To save you from that experience, let me share my latest thoughts. It’s similar to all kind of arts: you are a painter, illustrator, photographer or musician, as soon as you produce and practice your profession. Make it your profession, by doing it every day. It is a romantic thought, that you go through a certain education and wake up one day, feeling like a designer.

You will feel like a designer, when you design. It sounds dumb, but this is how you build your design profession.


What we newborn designers experience a lot, is a superordinate Instagram effect: on behance, on the web and on social media, our designer friends share their successes. Their great designs, their rewards and their new job titles. What is not shown is failure. How many pictures did Picasso paint, which went right to the trash? How many sketches were drawn for some concepts, but never came out? It is really about producing and exercising, in 100 designs, there will be probably two really amazing ones. But if you try only twice, it is really unrealistic they both be remarkable and hitting the dezeen landing page.

And: Don’t cry. The creative field is tricky. I don’t say that to make these professions bigger than they are or just to make you feel better. I feel like creative jobs are not per se harder or easier than any other job, and I do think that you need to a lot more intelligence to work as a surgent for example – but the creative field is tricky because it is so wide and volatile:

With every new day there is the chance a new creative profession or specialization will pop up. Every day, people are able to add new fields to the field. Every day, creative people are creative. This means, that by the time you will graduate your first creative degree, the playground had already changed since you have started. There will be different software, different intersections to other professions and there might be already new forms of design. And a bachelor degree will just give you a rather basic overview on your design field for now.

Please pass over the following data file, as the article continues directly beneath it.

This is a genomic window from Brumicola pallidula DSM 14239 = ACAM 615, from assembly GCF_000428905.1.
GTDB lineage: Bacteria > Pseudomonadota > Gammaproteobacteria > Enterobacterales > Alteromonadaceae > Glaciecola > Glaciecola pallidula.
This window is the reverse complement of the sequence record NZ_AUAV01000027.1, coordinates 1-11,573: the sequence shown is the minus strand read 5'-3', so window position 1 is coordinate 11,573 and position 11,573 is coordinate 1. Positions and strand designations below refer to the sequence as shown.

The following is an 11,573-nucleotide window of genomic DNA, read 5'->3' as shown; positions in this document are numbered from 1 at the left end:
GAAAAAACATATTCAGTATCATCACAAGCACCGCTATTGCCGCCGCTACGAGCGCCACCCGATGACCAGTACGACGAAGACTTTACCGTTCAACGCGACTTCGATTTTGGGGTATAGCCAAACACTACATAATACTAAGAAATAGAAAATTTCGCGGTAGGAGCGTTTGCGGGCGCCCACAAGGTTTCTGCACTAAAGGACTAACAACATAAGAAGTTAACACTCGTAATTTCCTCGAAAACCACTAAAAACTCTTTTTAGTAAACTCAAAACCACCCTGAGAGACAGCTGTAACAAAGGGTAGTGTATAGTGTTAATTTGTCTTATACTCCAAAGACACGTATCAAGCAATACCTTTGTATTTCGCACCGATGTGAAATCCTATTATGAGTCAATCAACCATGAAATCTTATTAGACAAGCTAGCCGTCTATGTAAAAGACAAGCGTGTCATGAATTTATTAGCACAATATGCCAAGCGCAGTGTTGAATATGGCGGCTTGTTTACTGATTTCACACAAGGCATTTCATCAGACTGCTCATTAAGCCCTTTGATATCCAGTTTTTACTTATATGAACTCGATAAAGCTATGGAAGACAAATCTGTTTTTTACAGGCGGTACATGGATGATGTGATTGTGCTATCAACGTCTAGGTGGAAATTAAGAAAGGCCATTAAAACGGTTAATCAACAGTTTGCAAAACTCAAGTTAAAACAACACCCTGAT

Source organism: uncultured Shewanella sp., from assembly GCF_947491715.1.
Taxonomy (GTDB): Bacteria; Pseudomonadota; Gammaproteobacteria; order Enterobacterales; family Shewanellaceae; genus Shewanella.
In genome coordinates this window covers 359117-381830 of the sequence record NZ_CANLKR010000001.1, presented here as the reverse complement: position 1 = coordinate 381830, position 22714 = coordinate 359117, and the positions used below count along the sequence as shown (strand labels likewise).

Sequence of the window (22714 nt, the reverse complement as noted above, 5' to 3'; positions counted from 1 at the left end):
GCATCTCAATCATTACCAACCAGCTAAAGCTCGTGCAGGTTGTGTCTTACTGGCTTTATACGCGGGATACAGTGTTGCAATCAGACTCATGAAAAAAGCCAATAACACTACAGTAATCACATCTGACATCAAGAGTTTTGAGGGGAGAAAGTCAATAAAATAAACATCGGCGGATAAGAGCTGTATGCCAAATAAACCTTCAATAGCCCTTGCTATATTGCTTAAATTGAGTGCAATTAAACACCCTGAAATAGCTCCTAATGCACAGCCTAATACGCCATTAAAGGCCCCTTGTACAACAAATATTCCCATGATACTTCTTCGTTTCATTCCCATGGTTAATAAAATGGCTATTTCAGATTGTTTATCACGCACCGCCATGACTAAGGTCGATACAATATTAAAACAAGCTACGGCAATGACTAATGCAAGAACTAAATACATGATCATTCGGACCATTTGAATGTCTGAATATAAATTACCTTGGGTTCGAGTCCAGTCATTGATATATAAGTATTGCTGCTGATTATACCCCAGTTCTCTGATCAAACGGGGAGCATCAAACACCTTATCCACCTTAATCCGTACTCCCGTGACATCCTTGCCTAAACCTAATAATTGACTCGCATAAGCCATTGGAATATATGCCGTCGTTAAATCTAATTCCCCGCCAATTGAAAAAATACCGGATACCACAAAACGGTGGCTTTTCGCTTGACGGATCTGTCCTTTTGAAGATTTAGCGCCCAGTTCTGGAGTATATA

So, what I want you to understand is: it is super okay not to be specialized on a certain software as you graduate. It is also super okay if you have no exact idea of where do you want to go with your education. And it is also okay, not to have a behance account and a portfolio which looks like you will be the next philippe starck (this guy by the way never graduated any art school).

That’s also making a point: getting the design education does not change so much. There will always be people, without a design certificate but great skillsets. And why? Because they did design. They tried. They acted on it.

Make them your teacher.

We are on this journey together and if we keep building up our high expectations because we aim for the big success right away, that will only do one thing for us: obstruction and paralysis.

If you are experience the same right now, don’t hesitate to connect. Write me an email and join me on instagram, I will adjust your view on perfomance and expectations, designwise. 
We can share some fails and laugh about it together.